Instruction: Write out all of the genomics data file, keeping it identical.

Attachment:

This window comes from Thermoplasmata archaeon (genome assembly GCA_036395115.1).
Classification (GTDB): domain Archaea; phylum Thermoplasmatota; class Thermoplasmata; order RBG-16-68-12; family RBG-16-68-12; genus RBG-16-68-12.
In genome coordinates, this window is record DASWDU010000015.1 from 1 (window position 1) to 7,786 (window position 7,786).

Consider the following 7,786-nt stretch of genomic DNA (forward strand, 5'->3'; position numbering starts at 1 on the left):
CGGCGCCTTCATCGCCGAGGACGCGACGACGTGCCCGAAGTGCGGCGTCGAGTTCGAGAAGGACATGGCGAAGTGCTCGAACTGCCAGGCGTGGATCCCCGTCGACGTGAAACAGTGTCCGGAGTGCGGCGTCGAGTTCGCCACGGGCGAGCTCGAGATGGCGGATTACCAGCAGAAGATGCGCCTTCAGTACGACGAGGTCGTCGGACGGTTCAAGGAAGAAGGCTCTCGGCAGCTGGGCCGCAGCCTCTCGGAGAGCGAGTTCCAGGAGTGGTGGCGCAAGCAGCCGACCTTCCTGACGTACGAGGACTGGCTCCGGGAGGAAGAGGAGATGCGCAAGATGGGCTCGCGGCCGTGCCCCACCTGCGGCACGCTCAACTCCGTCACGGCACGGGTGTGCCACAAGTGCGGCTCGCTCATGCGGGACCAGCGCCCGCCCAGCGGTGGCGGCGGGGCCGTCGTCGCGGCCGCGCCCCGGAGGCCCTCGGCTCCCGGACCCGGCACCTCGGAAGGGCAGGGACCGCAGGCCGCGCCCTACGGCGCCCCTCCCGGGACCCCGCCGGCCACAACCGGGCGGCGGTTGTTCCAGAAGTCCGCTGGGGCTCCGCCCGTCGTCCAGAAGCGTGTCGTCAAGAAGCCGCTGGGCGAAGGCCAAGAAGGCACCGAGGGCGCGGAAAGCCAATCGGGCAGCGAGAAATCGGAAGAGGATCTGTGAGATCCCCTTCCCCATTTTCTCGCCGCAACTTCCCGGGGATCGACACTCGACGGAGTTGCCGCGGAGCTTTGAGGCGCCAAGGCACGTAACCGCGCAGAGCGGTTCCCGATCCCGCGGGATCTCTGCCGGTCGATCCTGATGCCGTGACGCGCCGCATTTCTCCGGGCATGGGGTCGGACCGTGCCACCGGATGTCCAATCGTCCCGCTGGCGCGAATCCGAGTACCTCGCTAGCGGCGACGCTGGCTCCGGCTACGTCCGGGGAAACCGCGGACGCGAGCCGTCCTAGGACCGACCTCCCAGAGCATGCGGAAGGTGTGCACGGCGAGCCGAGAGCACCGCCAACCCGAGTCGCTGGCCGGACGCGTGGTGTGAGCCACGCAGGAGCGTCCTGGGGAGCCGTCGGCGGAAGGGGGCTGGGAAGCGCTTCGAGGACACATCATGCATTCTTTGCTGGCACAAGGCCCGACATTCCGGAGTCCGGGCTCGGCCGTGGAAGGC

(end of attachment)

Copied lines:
This window comes from Thermoplasmata archaeon (genome assembly GCA_036395115.1).
Classification (GTDB): domain Archaea; phylum Thermoplasmatota; class Thermoplasmata; order RBG-16-68-12; family RBG-16-68-12; genus RBG-16-68-12.
In genome coordinates, this window is record DASWDU010000015.1 from 1 (window position 1) to 7,786 (window position 7,786).

Consider the following 7,786-nt stretch of genomic DNA (forward strand, 5'->3'; position numbering starts at 1 on the left):
CGGCGCCTTCATCGCCGAGGACGCGACGACGTGCCCGAAGTGCGGCGTCGAGTTCGAGAAGGACATGGCGAAGTGCTCGAACTGCCAGGCGTGGATCCCCGTCGACGTGAAACAGTGTCCGGAGTGCGGCGTCGAGTTCGCCACGGGCGAGCTCGAGATGGCGGATTACCAGCAGAAGATGCGCCTTCAGTACGACGAGGTCGTCGGACGGTTCAAGGAAGAAGGCTCTCGGCAGCTGGGCCGCAGCCTCTCGGAGAGCGAGTTCCAGGAGTGGTGGCGCAAGCAGCCGACCTTCCTGACGTACGAGGACTGGCTCCGGGAGGAAGAGGAGATGCGCAAGATGGGCTCGCGGCCGTGCCCCACCTGCGGCACGCTCAACTCCGTCACGGCACGGGTGTGCCACAAGTGCGGCTCGCTCATGCGGGACCAGCGCCCGCCCAGCGGTGGCGGCGGGGCCGTCGTCGCGGCCGCGCCCCGGAGGCCCTCGGCTCCCGGACCCGGCACCTCGGAAGGGCAGGGACCGCAGGCCGCGCCCTACGGCGCCCCTCCCGGGACCCCGCCGGCCACAACCGGGCGGCGGTTGTTCCAGAAGTCCGCTGGGGCTCCGCCCGTCGTCCAGAAGCGTGTCGTCAAGAAGCCGCTGGGCGAAGGCCAAGAAGGCACCGAGGGCGCGGAAAGCCAATCGGGCAGCGAGAAATCGGAAGAGGATCTGTGAGATCCCCTTCCCCATTTTCTCGCCGCAACTTCCCGGGGATCGACACTCGACGGAGTTGCCGCGGAGCTTTGAGGCGCCAAGGCACGTAACCGCGCAGAGCGGTTCCCGATCCCGCGGGATCTCTGCCGGTCGATCCTGATGCCGTGACGCGCCGCATTTCTCCGGGCATGGGGTCGGACCGTGCCACCGGATGTCCAATCGTCCCGCTGGCGCGAATCCGAGTACCTCGCTAGCGGCGACGCTGGCTCCGGCTACGTCCGGGGAAACCGCGGACGCGAGCCGTCCTAGGACCGACCTCCCAGAGCATGCGGAAGGTGTGCACGGCGAGCCGAGAGCACCGCCAACCCGAGTCGCTGGCCGGACGCGTGGTGTGAGCCACGCAGGAGCGTCCTGGGGAGCCGTCGGCGGAAGGGGGCTGGGAAGCGCTTCGAGGACACATCATGCATTCTTTGCTGGCACAAGGCCCGACATTCCGGAGTCCGGGCTCGGCCGTGGAAGGC